The biggest challenge now is to wrestle big data down into actionable insights. We need to get to the data that counts. Grazia Ochoa, director of global digital marketing at Starwood Hotels and Resorts said in a recent panel on data-driven marketing that I was lucky enough to moderate here in New York City, “We view consumer behavior in multiple models in order to understand the full experience in each visit in a particular property, but also over time to see how we can improve the return rate. If I can move a guest from four visits a year to six, that is better than just optimizing the four visits we already have. We strive to do both.”

Similarly, Charlie Swift, VP of marketing analysis and operations at Hearst says, “As we move forward inventing the new world of publishing – between digital editions of our magazines and the shift to deeper consumer relationships – data is at the heart of our ability to learn and react faster to the market dynamics. Speed to learn and change is critical to our long-term success.”

Continue reading… 

Tech Consumers Speak and What They Tell Us


By, Matthew Yorke

It was not that long ago that the biggest challenge for publishers and marketers was to understand the dynamics of the print and the online worlds. Today, it is far more complex both from the medium and message standpoints.

The Echo Effect
Late last year, IDG Research Services released the results of its latest study: The Echo Effect : Understanding the Value of Tech Buyers. More than 3,100 visitors to IDG U.S. technology media sites such as PCWorld, Macworld, CIO, and Computerworld, participated.

Before I get into buyer behaviors, just surveying the modern reader’s journey is a dizzying experience filled with insights.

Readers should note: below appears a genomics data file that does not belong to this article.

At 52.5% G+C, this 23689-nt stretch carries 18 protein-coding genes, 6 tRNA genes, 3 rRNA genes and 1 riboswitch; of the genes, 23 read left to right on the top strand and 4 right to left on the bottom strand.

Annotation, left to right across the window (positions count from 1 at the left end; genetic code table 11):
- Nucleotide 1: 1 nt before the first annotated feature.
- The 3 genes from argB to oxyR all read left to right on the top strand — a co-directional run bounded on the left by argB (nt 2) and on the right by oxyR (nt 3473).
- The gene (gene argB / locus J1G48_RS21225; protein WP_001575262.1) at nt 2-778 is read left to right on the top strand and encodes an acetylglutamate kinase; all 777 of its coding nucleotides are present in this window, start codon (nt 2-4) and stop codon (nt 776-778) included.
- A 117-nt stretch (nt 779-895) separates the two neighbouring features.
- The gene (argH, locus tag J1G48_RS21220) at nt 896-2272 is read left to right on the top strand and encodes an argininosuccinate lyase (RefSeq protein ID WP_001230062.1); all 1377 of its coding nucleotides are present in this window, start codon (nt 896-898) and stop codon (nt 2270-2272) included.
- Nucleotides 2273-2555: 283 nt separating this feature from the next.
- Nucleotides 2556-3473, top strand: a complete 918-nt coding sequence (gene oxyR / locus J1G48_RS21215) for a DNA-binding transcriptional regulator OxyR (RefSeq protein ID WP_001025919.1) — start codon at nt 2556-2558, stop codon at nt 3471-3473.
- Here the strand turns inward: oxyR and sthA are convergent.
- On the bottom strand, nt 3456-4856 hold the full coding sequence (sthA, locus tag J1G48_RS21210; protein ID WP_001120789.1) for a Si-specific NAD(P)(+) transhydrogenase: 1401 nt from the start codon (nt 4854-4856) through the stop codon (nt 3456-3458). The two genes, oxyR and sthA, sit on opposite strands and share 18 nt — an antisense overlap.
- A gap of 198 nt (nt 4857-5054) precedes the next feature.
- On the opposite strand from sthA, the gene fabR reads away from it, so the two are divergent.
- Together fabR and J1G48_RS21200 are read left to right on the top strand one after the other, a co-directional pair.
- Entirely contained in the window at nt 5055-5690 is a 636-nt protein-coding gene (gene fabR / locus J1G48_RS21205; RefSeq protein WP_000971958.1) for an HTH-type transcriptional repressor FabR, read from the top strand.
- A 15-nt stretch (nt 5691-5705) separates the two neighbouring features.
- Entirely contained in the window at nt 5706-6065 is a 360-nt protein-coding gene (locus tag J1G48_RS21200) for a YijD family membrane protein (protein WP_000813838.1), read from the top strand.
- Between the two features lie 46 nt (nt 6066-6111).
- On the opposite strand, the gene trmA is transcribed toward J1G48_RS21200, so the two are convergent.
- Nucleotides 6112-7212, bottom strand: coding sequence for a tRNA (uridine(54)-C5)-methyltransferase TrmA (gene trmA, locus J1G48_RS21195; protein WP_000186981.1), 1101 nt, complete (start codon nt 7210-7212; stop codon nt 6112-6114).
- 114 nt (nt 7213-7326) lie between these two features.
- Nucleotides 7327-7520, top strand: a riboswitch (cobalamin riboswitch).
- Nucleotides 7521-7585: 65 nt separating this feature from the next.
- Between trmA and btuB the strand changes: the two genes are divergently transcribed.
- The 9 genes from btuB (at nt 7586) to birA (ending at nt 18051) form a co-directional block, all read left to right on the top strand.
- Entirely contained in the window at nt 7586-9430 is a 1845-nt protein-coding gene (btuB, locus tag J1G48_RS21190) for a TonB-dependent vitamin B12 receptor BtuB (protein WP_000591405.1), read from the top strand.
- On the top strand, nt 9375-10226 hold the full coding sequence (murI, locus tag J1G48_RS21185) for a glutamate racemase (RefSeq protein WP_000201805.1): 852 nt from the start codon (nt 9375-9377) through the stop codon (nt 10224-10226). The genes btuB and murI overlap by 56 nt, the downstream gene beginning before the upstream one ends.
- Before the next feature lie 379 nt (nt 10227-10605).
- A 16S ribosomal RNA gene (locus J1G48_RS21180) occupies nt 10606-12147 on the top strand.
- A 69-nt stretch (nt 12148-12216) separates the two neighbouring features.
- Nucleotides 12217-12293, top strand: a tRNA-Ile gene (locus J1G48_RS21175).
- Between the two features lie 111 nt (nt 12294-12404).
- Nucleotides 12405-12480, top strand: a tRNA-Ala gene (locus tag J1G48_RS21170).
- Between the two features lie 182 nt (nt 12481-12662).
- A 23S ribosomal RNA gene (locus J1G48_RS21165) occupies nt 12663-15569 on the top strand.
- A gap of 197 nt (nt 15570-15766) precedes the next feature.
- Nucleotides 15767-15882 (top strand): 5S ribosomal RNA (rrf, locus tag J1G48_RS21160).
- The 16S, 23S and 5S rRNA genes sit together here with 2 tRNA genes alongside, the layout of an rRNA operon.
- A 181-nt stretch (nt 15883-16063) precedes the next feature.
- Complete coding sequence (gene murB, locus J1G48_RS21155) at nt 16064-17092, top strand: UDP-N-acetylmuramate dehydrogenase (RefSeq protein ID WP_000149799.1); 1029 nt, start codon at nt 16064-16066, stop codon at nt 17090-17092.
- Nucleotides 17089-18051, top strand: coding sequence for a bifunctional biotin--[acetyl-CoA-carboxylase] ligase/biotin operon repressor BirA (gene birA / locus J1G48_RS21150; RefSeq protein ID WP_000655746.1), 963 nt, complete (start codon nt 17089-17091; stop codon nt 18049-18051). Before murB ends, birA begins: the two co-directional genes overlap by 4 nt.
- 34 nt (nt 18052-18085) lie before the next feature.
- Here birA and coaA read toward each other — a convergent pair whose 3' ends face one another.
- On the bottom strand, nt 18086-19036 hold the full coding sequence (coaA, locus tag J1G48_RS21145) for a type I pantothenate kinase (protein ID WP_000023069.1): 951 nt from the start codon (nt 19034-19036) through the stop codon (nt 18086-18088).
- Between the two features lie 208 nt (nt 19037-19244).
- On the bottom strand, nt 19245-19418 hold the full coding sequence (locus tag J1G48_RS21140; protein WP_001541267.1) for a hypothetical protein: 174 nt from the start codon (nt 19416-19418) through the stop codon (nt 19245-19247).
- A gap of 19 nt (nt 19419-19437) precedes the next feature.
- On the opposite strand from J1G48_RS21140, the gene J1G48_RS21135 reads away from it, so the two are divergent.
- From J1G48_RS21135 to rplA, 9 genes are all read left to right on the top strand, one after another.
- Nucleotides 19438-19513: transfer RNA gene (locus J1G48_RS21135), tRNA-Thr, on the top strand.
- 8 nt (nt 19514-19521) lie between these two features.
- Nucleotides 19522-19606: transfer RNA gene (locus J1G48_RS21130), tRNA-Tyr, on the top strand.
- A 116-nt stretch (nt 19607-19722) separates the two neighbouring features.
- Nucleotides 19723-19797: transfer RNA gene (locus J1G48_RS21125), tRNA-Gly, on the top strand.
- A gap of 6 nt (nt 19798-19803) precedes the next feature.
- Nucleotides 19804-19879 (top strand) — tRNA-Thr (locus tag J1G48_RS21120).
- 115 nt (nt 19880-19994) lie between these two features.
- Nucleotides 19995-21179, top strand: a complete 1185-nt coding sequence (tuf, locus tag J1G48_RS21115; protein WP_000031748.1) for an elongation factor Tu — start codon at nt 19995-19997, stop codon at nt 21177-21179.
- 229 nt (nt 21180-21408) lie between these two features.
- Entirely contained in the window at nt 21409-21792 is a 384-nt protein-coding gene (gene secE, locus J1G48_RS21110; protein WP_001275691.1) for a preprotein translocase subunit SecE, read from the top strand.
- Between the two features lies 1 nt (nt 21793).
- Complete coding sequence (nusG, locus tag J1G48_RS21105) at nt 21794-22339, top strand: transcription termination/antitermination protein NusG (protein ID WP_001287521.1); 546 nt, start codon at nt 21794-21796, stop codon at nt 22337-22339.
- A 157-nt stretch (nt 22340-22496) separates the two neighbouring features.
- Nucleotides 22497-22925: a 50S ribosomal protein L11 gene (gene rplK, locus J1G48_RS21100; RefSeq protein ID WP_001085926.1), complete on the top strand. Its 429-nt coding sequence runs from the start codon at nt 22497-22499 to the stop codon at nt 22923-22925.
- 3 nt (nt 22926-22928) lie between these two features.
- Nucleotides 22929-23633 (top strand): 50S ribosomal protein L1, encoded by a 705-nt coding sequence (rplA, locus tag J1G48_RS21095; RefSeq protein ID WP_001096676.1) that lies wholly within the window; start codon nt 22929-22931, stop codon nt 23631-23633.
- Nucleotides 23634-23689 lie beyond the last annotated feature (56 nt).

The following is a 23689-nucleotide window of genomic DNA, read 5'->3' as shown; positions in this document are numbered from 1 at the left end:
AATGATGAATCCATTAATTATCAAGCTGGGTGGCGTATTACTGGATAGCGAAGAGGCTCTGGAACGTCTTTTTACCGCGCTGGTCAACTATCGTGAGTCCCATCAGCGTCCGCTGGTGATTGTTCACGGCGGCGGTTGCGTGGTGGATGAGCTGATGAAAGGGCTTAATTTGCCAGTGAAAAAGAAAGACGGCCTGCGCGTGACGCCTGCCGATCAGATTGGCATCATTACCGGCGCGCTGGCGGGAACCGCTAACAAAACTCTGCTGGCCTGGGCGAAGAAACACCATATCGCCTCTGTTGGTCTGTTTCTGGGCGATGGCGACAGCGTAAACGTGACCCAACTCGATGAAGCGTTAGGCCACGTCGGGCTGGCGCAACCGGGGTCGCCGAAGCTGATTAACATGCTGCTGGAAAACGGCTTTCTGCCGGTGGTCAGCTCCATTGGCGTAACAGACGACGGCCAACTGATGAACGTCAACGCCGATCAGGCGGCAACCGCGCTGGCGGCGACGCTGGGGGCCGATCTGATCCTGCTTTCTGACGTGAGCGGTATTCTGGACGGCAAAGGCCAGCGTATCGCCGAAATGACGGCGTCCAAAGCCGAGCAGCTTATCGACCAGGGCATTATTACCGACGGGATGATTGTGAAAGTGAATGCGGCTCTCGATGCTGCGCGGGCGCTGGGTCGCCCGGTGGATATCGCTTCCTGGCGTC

Ninety-five percent of the respondents use one or more social platforms. No surprises there you might say. However, in terms of what those interactions mean for brand engagement, that’s the exciting part: Forty-two percent are willing to recommend a company and 40% of the respondents experience increases in their brand loyalty.
Screen Shot 2012 11 27 at 10 13 48 AM Tech Consumers Speak and What They Tell Us
Social Selection
But, from a marketer’s point of view this means more than just putting up a Facebook page or a Twitter stream. IDG’s social research revealed why users are on certain platforms and what their expectations are for each. For example, in the consumer tech category, we discovered that Facebook is used for sharing, Google+ for seeking (although this data may be influenced by brand associations with search), LinkedIn for networking, and Twitter for dynamic sharing. Consumers also expect vendors to use these platforms to respond to their questions, offer insights into products, and provide product reviews/rankings.

Mobile Taking Over for PCs
Print and online are no longer the game. It’s a mobile world, and smartphone/tablet activities are replacing PC-based usage. Two-thirds of the respondents own and regularly use two or more mobile devices, and about 33% of their browsing for technology content is via mobile. We know they are researching products, seeking in-store price comparisons, and purchasing products with their smart mobile devices. Mobile and social are two legs of a stool; the third is video.

Lights, Camera, Action
We discovered that our readers cannot resist tech-related videos, with 93% of them watching and 72% commenting on and sharing videos or posting them.

Mobile is driving this new-found appetite for video with 40% watching tech videos on their tablets and smartphones. Video is not just an entertainment factor. It drives tangible purchase behaviors with 64% of the respondents moving from watching a video to seeking further product-related information.

Puzzle Pieces from IDC’s Audience Segmentation